SEBI has also allowed private equity funds to sponsor mutual fund schemes and permitted the set-up of self-sponsored asset management companies. The move is expected to facilitate fresh flow of capital into the industry, foster innovation, encourage competition, provide ease of consolidation, and ease the process of exit for existing sponsors,” Kumar said.

To develop the corporate bond market, SEBI has allowed asset management companies to participate in repos on Commercial Papers (CPs) and Certificate of Deposits (CDs). SEBI first allowed asset management companies to invest in repo in corporate debt securities in 2011.

The fund houses were then allowed to participate in repo transactions only in AAA rated corporate debt securities. Now asset management companies can participate in repos of listed AA and above rated corporate debt securities.

Higher inflows to sustain

Under equities, maximum inflows of Rs. 37,177.98 crore were witnessed in small cap funds till November 2023, while the mid-cap segment also witnessed healthy inflows and the momentum is expected to continue moving forward.

Equity funds witnessed inflows for 33rd consecutive month in November. Small-cap funds saw the highest inflows among equity funds at Rs 3,699 crore followed by mid-caps at Rs 2,666 crore and sector/thematic funds at Rs 1,965 crore.

Theme based funds, particularly relating to infrastructure, healthcare and IT, have been gaining steady traction.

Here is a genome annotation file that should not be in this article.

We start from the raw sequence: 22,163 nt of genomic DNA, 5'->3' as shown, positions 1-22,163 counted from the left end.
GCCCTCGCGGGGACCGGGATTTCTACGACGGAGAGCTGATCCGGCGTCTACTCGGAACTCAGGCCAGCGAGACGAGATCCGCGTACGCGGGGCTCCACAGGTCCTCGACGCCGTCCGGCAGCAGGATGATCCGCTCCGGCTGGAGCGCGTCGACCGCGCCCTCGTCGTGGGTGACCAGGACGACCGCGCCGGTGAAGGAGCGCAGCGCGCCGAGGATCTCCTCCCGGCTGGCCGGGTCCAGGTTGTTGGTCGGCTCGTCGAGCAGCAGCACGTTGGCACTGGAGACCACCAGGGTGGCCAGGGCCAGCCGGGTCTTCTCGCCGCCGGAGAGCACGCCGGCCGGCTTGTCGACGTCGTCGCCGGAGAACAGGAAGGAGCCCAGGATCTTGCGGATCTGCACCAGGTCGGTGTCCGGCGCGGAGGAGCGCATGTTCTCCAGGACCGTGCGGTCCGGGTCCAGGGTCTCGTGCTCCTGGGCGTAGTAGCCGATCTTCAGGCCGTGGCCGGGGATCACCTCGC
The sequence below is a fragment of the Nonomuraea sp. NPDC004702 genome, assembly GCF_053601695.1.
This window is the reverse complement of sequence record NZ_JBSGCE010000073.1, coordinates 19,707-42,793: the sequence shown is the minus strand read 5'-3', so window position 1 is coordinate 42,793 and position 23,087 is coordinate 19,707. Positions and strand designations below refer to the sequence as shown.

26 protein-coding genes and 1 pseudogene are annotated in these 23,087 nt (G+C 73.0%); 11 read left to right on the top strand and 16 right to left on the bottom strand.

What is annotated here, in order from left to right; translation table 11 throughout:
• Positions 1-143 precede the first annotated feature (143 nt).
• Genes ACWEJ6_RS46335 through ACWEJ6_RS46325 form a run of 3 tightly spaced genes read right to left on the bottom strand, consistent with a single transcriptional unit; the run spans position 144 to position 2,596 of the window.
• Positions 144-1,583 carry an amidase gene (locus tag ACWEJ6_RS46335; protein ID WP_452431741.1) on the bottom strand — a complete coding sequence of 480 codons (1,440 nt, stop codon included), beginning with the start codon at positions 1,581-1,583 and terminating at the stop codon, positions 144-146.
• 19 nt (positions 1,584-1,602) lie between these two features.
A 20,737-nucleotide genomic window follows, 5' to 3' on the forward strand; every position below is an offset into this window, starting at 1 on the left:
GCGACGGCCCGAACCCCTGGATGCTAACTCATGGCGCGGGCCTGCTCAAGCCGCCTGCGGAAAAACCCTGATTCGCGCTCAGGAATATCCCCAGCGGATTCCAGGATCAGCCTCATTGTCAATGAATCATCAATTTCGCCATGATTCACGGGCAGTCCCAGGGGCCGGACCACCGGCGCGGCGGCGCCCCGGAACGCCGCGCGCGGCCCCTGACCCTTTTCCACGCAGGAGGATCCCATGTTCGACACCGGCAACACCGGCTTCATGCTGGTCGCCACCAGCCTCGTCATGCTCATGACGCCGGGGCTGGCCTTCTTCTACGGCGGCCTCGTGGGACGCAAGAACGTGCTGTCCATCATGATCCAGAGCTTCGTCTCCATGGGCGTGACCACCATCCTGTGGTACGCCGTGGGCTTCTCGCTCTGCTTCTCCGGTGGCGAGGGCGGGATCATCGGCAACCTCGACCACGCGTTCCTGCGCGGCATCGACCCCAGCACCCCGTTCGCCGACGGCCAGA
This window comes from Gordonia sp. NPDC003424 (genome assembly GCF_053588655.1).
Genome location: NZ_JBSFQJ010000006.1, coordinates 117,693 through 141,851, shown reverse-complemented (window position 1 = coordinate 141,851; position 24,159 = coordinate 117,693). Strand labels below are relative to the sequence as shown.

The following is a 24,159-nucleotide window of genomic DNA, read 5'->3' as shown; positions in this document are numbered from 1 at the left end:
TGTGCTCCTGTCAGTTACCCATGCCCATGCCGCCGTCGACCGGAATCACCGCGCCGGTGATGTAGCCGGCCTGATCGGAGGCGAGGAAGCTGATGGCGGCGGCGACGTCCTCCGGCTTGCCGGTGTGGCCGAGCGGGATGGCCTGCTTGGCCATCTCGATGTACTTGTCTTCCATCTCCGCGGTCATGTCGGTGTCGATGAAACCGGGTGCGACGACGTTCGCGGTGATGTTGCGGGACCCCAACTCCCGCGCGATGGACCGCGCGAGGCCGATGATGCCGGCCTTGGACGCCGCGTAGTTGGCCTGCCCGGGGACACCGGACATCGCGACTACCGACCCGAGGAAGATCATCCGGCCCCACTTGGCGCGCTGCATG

While the interest in infrastructure-based funds in driven by an increased focus on sectors such as defence, railways and infrastructure and the government’s increasing focus on rural development through roadway expansion and setting up of new manufacturing plants in rural locales; that in healthcare is primarily due to increasing expenditure, as a percentage of GDP, reflecting the growing needs of an aging population.

This apart, the financial services sector is poised for growth, as India is entering a significant multi-year capex (capital expenditure) cycle, marking a pivotal moment for economic growth and prospects of an interest rate cut by the U.S. Federal Reserve in the middle of 2024 and lower possibility of a recession is expected to boost the domestic IT sector.

All these factors have been drawing investor interest in theme-based funds.

From the debt perspective, long term debt funds may benefit compared to its short-term counterparts. An interest rate cut by the U.S. Federal Reserve in the middle of 2024 coupled with impending flows in JP Morgan's bond index funds may lead to a decline in G-Sec yields.

So far during the calendar year 2023, maximum inflows were witnessed in arbitrage funds followed by index funds.

The spike in inflows in these segments could be attributed to the change in tax laws for the fixed-income mutual funds which took away the indexation benefit offered to investors until FY23.

Moving ahead, markets will be dictated by the outcome of the general elections slated to be held in 2024.

If the election outcome leads to policy continuity, this may be viewed as a positive for the markets.

However, if the outcome of general elections induces change, then there might be some correction in the market.

Incoming domestic macroeconomic data will be closely tracked as the same will dictate the stability of the domestic economy.

On the global front, global crude oil prices and monetary policy action by key central banks across the globe will also be on the investor’s radar.

In addition to the above-mentioned factors, the movement of the rupee against the greenback, and transaction trends by foreign institutional investors is also expected to have an impact on the markets.